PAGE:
Coevolving Innovations

… in Business Organizations and Information Technologies

For most people, the obvious answer would have been: “get an iPod”.
Sony MZ-RH910 minidisc recorderI’ve been an advocate of Sony minidisc recorders for some time. The introduction of the technology in the early-1990s was a digital jump from the compact cassette. Through the early 2000s, I maintained that minidisc was a technology of the present. The recorder has been popular in professional use, such as news recording. The removable minidisc media is rugged, the battery life is great, and sound quality is high. Unfortunately, Sony maintained its proprietary ATRAC format a bit too long, so it was only since 2004 that digital-to-digital transfers from the Hi-MD format have been possible (at least on originally-recorded content, since other transfers were copy-protected).

I’m continuing to use minidisc technology for recording1, but recording and listening to prerecorded content are really two different activities.

A few visits to my favorite used CD stores — Sonic Boom (in Toronto) and Amoeba Records (in Berkeley) — resulted in a stack of over 20 unlistened CDs. Transferring the content would span multiple (probably 4 or 5) minidiscs. Each minidisc, at 4x compression, stores 320 minutes of music. To date, minidisc players are lighter in weight than hard-disk-based audio players (e.g. the original iPod), but carrying multiple minidiscs is inconvenient. With a rumour that hard disk players may become a technology of the past), the direction for MP3 players is flash memory technology. Today’s 4GB to 8GB models — at under $200 — are light, and have the capacity to store music that will play on for days and days.

iPod NanoThe market leader in this segment is the iPod Nano. I went to Best Buy and picked one up. My (second) son Eric recommends iPods because he’s found Apple builds the most durable hardware. However, if you watch Apple’s television advertising, they promote “iPod + iTunes”. Their path is to encourage purchasing content downloaded from their web site.

The way I like to buy my music is by trolling used CD stores. I don’t store music on my computer, and CDs are good media for long term storage. I do download audio, but mostly as free lectures from sites such as I track feeds with Feedreader. Apple really wants me to use iTunes.

I can adapt pretty well to software, but I’ve found iTunes to be a pain. There’s also a significant issue of lock-in, as content transferred to the device loses its file name, so exporting the music from one player to another player is quite annoying. (I tried a freeware iPod transfer utility, but it crashed, requiring a reset of the iPod). I would have replaced the iPod operating system with Linux, except that works only on hard-disk iPods, not the flash-based Nanos.

Within 24 hours, I had returned the iPod Nano to Best Buy for a refund.

Creative ZenMy (third) son, Noah, has been using a Creative Zen V Plus. It’s half of the length of an iPod Nano, but thicker. The sound it produces with MP3 is superior to the Nano. With Windows XP, it has a drag-and-drop file manager, so it’s easy to move content over (and back). I bought a 8GB version of the Creative Zen V Plus at Future Shop.

The “Creative Media Explorer” does “rip audio CDs”, with the annoying choice to convert digital audio into the Windows proprietary WMA format. Creative sells the program to rip directly to MP3, as a download. As an alternative, I’ve been using the freeware version of Media Monkey. This not only helps keep my content organized, but rapidly looks up and tags the album art from Amazon.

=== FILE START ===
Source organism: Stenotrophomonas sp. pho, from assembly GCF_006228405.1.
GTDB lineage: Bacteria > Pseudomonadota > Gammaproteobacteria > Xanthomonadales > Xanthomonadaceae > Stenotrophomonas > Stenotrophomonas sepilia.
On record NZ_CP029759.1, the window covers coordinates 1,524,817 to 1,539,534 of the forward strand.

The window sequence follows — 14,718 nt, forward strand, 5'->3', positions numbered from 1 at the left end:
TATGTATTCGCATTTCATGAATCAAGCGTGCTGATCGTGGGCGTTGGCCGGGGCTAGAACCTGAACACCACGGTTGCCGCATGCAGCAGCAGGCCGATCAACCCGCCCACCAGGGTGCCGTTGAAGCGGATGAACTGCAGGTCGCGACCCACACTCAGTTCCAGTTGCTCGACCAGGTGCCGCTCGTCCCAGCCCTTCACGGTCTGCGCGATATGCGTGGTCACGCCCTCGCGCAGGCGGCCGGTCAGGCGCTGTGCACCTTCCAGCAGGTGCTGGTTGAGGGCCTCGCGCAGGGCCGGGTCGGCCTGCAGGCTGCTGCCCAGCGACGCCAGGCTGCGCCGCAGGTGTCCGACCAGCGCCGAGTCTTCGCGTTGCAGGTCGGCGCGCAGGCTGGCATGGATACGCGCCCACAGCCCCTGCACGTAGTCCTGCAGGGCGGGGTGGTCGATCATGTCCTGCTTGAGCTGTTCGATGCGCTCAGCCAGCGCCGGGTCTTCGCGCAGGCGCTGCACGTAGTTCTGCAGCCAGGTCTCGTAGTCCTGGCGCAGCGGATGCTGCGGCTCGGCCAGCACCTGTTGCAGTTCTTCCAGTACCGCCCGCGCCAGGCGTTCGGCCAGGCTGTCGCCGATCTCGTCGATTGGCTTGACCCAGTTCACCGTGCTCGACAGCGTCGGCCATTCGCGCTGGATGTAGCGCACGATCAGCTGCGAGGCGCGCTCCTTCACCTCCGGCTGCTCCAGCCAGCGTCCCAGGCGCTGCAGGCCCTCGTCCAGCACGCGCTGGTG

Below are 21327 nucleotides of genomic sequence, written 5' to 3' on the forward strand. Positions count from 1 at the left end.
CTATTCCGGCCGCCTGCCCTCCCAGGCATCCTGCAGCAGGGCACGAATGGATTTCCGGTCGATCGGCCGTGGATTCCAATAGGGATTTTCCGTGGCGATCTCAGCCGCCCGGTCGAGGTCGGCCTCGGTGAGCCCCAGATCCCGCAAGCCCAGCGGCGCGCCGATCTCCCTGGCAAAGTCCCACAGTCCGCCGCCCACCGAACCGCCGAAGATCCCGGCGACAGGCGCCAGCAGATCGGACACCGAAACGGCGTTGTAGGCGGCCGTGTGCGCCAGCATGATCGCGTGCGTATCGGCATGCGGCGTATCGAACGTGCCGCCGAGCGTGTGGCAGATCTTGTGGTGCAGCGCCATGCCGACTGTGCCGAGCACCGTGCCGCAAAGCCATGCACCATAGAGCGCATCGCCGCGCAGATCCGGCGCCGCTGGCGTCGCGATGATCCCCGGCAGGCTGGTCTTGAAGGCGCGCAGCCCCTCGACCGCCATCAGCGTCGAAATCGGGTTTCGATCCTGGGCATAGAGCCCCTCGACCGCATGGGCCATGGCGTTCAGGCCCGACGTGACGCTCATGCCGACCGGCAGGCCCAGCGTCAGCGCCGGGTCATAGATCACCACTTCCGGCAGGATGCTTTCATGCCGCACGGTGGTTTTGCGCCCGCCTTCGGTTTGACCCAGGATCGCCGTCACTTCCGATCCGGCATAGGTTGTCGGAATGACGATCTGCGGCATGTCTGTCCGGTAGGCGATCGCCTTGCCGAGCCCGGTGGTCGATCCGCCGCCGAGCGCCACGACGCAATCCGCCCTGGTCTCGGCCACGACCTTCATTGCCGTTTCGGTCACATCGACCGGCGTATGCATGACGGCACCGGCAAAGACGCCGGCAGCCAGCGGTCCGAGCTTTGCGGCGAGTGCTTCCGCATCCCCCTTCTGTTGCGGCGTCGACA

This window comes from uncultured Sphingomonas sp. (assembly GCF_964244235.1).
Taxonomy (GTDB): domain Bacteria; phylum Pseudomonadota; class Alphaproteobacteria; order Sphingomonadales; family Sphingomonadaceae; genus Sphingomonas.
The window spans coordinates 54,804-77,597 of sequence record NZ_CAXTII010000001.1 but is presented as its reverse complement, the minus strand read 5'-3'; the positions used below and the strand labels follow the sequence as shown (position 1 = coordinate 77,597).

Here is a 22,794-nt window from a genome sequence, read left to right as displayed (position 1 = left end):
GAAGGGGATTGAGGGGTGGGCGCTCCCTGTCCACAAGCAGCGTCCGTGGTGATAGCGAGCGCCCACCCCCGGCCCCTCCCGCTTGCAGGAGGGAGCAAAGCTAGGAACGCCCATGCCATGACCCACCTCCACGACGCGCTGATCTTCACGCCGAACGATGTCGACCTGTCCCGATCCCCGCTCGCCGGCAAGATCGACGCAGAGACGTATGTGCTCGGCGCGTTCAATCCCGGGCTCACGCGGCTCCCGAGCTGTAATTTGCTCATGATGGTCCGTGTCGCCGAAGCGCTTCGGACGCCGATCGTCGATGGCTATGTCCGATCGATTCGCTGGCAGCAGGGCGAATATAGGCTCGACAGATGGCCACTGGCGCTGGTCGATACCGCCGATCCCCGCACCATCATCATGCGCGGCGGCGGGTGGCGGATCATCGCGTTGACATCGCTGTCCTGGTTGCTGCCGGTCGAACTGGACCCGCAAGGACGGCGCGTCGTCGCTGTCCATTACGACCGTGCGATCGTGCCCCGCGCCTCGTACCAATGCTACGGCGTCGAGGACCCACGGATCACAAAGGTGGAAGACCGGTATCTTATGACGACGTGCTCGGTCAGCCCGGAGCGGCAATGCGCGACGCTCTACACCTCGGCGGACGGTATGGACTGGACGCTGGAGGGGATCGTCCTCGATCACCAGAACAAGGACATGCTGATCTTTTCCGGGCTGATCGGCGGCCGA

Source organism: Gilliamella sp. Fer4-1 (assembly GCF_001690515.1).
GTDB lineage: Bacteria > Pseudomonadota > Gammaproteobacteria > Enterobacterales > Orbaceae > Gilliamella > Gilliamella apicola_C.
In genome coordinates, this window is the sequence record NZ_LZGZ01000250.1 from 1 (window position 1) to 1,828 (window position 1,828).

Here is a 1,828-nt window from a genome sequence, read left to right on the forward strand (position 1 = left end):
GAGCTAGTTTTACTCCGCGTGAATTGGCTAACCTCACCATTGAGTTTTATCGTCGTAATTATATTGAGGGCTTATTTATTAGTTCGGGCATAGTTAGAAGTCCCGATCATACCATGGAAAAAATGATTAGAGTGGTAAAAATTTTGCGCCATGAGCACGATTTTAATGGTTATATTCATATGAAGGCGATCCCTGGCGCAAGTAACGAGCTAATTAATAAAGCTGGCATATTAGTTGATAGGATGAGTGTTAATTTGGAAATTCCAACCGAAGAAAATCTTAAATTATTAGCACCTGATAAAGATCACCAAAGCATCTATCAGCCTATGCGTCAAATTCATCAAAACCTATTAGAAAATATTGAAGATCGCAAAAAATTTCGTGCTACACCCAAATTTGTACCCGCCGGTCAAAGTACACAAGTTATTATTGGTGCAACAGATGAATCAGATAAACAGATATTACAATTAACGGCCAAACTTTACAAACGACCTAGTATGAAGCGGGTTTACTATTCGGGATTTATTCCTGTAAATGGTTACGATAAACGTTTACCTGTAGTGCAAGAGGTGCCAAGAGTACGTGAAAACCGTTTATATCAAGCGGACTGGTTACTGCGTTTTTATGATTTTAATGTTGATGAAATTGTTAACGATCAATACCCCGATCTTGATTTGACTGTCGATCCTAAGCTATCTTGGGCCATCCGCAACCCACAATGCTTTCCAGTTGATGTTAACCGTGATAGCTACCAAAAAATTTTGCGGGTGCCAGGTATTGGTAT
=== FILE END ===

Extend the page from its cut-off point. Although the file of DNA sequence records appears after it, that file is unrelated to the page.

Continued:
Sandisk Sansa e280While I was considering whether the Zen would be the best choice, there was another leading contender: the Sandisk Sansa e280. It’s slightly thicker than an iPod Nano, and the thumb wheel is mechanical rather than touch-sensitive. It’s unique in offering an microSD expansion slot. The missing feature that dropped the Sansa from my consideration list was bookmarks: since the lectures I download can be more than an hour long, not having a bookmark could mean a lot of thumb-scrolling to pick up where I left off.

Through all of this searching, I’ve found the web site to be most informative (and entertaining). The primary author over there suggests that you “Think for yourself. Be an individual“. While I really do prefer Apple’s OS/X operating system over Windows XP, the iPod-iTunes lock-up just rubs me the wrong way, philosophically. I don’t pirate either recorded music or software. The fact that I still buy CDs seems to put me in the minority of purchasers, which may mean that the way I use my MP3 player is not the same as the way that others do.

Oh, and for headphones? I prefer foldable over-the-head sport headphones, but JVC HA-FX33 “marshmallow” in-ear headphones have proven to be a cheap alternative when I want more isolation.

1. My days for recording on minidisc may be numbered. Minidiscs record in ATRAC format, which I have been converting to WAV, and then to MP3. Sony is continuing to upgrade its software for transferring content, but the ATRAC-to-WAV conversion will be gone if my laptop becomes a Vista machine. As much as I’m not a fan of Windows XP, this is a motivation for me to not advance my technology.

Correction, 2007/05/26: In the minidisc forums, it’s been explained to me that WAV conversion, as a standalone application will no longer be supported in Vista. However, the WAV conversion feature had previously been moved into the Sonicstage product proper, so I will continue to be able to convert minidisc recordings from .oma to .mp3.

I guess that I will be able to continue to use my minidisc recorder for some years to come!

May 24th, 2007

Posted In: technologies